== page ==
A witty, tongue-in-cheek account of Oxford tuition; a very human vision of the end of the world as we know it; the hidden pain of a family beach holiday.
Three stories about as different from each other as you could wish for, three fantastic stories eventually chosen from our final seven after hours of reading. Then re-reading and weighing each again to put one ahead of the other two. Now it’s results time.
An intense, moving insight into the life of a mother of two young boys. The layers are peeled away until we share her innermost secrets of love and hate – all laced through with beautiful imagery of the wind and waves, the sun and sand. There’s some wonderful use of language amidst the sometimes excruciating self-awareness of Saltwater.
Thank you to everyone who sent in their short stories to our Winter Short Story competition. We’ve agonised over our selection, which should remind everyone that the difference between stories that make it and stories that don’t is extremely small. That said, here is our short list:
Blueprint For The End Of The World
House Of Smoke And Mirrors
The Wisdom Tooth
Every story has its attractions, there’s perceptive and original writing, new angles on familiar themes. Getting the list down to seven has been difficult enough, finding the winners will be a challenge.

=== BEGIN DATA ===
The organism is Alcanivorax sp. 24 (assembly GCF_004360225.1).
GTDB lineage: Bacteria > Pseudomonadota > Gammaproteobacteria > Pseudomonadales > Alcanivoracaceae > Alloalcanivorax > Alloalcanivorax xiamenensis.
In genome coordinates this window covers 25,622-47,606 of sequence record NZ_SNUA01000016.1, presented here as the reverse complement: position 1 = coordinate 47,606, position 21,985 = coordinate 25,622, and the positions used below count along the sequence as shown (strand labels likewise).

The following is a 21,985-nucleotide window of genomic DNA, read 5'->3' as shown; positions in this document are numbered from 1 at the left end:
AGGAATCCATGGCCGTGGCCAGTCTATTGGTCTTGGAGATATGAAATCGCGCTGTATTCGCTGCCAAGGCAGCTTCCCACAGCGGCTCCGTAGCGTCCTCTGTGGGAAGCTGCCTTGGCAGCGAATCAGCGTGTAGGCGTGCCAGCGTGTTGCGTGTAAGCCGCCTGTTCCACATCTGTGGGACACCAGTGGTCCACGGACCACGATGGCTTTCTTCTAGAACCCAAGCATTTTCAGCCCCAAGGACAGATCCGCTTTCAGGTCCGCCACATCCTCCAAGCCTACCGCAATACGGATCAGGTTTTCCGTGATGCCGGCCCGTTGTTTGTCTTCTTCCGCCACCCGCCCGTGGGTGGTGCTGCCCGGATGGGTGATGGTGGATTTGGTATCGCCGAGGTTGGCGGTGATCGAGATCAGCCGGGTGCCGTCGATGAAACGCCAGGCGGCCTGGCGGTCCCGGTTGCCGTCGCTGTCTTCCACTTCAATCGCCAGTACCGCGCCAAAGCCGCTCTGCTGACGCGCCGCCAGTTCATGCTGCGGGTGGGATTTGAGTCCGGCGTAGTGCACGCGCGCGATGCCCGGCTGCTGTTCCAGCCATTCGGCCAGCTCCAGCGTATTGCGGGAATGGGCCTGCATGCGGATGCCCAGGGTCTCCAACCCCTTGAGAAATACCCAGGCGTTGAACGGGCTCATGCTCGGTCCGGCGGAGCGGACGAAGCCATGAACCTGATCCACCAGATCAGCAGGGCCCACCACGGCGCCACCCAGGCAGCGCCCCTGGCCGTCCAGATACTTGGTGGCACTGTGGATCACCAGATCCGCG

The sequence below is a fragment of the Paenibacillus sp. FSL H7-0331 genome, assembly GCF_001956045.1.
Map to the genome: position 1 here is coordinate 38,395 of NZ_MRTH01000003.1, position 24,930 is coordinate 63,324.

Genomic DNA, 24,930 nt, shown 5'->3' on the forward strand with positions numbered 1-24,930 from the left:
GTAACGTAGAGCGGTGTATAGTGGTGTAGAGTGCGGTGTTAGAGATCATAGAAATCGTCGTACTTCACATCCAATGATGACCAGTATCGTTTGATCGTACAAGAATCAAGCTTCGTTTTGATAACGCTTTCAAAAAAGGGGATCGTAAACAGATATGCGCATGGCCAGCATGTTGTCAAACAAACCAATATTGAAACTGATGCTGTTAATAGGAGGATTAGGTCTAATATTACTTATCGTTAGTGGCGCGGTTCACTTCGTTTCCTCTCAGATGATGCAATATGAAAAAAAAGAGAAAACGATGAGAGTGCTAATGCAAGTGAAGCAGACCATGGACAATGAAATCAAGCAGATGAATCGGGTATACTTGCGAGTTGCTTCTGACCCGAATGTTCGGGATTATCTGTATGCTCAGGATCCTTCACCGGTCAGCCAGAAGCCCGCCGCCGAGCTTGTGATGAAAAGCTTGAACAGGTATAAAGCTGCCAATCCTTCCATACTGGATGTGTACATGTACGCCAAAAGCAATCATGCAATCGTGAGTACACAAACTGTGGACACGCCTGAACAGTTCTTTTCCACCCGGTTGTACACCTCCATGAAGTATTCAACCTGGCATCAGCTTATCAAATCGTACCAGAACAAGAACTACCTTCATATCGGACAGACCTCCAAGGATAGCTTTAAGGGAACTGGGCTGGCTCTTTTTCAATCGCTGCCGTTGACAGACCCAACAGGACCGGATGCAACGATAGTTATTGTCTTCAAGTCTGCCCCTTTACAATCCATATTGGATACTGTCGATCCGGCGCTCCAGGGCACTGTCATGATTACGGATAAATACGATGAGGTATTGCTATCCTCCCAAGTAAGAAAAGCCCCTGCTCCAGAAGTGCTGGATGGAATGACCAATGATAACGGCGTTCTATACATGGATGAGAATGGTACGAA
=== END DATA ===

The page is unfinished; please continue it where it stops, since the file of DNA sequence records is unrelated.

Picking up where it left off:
All the stories have been a pleasure to read, a privilege to judge. Those not among the finalists can consider themselves unlucky, don’t be discouraged if your story didn’t make the cut.
We’re planning a new call for stories in the next month or so, not a competition this time, but an invitation to submit stories for a new anthology. Stay tuned for details and consider getting hold of a copy of one of our previous collections.
We’ve started reading theWinter Short Story Contest submissions. We usually wait until the deadline has passed, but we’re nervous of having too much to read to do justice to everyone’s stories, so we’ve made a start.
The first read is really nothing more than getting a feel for the story, the critical assessment as to whether it should go further in the process doesn’t start until the second look.
But seeing these first few pages has reminded us what a privilege it is to be reading the stories at all. Most writers are very choosy about who they show their work to. Some won’t even show their partners. True, sending to a stranger can be a little easier, but that moment can be fraught too. If you’ve ever sent a child off for their first day at kindergarten, to their first step into the world without you being there to explain how they like to be treated, to interpret their little quirks and mannerisms, if you’ve done that, then you have an idea how many writers feel about sending their stories to be read by the jaded eyes of judges and editors.
To those who’ve already sent and to those who have yet to share their stories with us – thank you, we are privileged and will treat your stories with the respect and care that they deserve. They may not be perfect, they may need a comma or two added or subtracted, they may have a typo you missed. It’s OK, we understand, we’re writers too.